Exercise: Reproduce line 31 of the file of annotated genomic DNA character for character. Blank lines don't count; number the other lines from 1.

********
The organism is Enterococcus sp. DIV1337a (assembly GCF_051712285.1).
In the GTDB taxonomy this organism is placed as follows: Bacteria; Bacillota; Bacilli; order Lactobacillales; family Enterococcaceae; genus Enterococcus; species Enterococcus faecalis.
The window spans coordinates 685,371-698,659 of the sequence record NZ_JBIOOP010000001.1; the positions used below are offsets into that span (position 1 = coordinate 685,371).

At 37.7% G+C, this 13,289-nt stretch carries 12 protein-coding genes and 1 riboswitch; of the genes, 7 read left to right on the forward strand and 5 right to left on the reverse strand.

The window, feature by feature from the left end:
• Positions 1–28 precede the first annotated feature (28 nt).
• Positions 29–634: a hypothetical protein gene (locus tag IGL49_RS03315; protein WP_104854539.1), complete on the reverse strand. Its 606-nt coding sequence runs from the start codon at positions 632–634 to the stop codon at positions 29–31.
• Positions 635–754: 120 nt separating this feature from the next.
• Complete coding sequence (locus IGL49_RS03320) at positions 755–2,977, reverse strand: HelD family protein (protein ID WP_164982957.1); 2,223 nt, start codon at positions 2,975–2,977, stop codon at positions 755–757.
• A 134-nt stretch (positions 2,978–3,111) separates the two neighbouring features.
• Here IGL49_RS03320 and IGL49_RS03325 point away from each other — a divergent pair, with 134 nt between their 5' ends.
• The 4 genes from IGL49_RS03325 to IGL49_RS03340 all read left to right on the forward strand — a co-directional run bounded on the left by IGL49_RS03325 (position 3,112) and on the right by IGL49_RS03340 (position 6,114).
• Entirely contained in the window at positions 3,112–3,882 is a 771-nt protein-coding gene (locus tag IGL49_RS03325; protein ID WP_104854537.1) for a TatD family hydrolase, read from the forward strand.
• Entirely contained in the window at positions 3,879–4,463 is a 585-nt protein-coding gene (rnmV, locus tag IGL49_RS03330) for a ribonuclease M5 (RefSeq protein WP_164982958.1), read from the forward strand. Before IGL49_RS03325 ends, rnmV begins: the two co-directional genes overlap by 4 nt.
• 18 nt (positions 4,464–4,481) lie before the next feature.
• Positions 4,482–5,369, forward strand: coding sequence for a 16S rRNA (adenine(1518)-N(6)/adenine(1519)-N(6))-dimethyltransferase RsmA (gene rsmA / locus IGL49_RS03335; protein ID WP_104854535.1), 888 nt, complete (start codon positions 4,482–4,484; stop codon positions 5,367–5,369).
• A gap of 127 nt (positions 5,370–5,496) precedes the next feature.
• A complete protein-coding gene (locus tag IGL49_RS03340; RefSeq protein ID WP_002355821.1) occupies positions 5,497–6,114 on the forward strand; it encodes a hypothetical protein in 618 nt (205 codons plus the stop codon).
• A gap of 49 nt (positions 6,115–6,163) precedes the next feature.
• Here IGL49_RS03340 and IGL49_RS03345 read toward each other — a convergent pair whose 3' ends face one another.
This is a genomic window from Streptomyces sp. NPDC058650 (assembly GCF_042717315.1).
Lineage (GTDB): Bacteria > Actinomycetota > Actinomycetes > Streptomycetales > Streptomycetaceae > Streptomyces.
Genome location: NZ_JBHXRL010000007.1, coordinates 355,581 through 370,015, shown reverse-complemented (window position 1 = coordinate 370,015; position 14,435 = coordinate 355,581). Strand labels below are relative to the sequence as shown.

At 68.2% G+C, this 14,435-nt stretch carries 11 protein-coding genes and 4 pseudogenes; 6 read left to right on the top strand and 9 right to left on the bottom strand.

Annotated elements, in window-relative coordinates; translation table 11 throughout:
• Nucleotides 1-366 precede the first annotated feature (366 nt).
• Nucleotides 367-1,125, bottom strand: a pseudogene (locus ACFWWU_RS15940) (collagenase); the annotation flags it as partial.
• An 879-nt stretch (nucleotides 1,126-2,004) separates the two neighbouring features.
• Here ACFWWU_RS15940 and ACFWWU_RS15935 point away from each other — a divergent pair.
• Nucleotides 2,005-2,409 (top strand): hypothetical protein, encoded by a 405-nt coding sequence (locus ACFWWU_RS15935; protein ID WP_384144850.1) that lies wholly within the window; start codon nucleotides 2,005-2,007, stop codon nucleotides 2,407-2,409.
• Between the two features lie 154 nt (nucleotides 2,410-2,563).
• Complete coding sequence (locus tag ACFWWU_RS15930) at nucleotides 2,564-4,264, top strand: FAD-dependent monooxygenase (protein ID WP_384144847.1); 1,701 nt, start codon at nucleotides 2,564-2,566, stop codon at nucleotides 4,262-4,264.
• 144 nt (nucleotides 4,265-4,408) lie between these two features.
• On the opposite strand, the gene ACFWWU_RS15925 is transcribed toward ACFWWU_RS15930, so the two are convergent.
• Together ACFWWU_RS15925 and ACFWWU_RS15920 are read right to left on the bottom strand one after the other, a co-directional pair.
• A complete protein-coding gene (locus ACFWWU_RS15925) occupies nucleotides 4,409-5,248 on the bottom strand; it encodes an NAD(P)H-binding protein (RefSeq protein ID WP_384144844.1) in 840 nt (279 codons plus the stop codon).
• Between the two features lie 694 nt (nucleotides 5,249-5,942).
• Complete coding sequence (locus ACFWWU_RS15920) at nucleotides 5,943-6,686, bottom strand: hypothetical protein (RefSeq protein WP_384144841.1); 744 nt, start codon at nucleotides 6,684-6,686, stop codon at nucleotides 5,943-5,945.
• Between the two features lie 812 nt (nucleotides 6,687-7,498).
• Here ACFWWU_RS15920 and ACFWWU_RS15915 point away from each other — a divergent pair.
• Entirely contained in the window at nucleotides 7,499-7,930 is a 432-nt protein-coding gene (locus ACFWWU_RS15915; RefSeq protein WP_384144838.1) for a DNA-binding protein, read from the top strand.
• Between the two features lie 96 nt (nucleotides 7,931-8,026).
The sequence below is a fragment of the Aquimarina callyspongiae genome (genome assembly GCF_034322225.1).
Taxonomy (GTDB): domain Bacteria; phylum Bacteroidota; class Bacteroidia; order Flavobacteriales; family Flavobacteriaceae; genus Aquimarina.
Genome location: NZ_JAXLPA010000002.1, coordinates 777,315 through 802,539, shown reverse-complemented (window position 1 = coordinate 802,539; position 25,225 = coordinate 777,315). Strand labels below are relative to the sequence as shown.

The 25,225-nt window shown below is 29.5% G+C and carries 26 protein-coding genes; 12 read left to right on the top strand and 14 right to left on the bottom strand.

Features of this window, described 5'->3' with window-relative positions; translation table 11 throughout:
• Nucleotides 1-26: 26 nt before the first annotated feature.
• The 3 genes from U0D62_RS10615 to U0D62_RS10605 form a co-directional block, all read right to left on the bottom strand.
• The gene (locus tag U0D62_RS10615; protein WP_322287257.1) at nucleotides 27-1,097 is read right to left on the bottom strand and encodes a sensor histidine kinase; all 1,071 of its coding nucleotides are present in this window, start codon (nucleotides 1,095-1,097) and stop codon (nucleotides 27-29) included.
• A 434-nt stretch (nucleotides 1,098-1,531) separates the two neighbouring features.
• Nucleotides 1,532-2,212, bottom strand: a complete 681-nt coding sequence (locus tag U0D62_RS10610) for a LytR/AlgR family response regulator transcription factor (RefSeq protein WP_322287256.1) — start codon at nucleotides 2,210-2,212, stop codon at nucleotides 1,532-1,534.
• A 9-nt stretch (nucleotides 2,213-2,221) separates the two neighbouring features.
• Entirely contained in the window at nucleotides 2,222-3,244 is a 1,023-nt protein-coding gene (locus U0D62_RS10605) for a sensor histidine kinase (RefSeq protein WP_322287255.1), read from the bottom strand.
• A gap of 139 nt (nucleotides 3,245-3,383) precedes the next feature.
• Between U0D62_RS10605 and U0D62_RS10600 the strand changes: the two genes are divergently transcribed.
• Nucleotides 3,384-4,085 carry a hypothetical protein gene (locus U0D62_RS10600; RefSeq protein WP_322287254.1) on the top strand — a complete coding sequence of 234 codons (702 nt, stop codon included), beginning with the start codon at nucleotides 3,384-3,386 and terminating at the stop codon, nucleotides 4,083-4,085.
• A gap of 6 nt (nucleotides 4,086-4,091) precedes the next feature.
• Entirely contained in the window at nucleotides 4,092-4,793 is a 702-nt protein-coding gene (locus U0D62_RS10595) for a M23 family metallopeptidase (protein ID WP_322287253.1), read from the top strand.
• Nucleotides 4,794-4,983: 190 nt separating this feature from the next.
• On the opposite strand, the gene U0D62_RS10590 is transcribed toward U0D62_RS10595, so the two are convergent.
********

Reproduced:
• Between the two features lie 154 nt (nucleotides 2,410-2,563).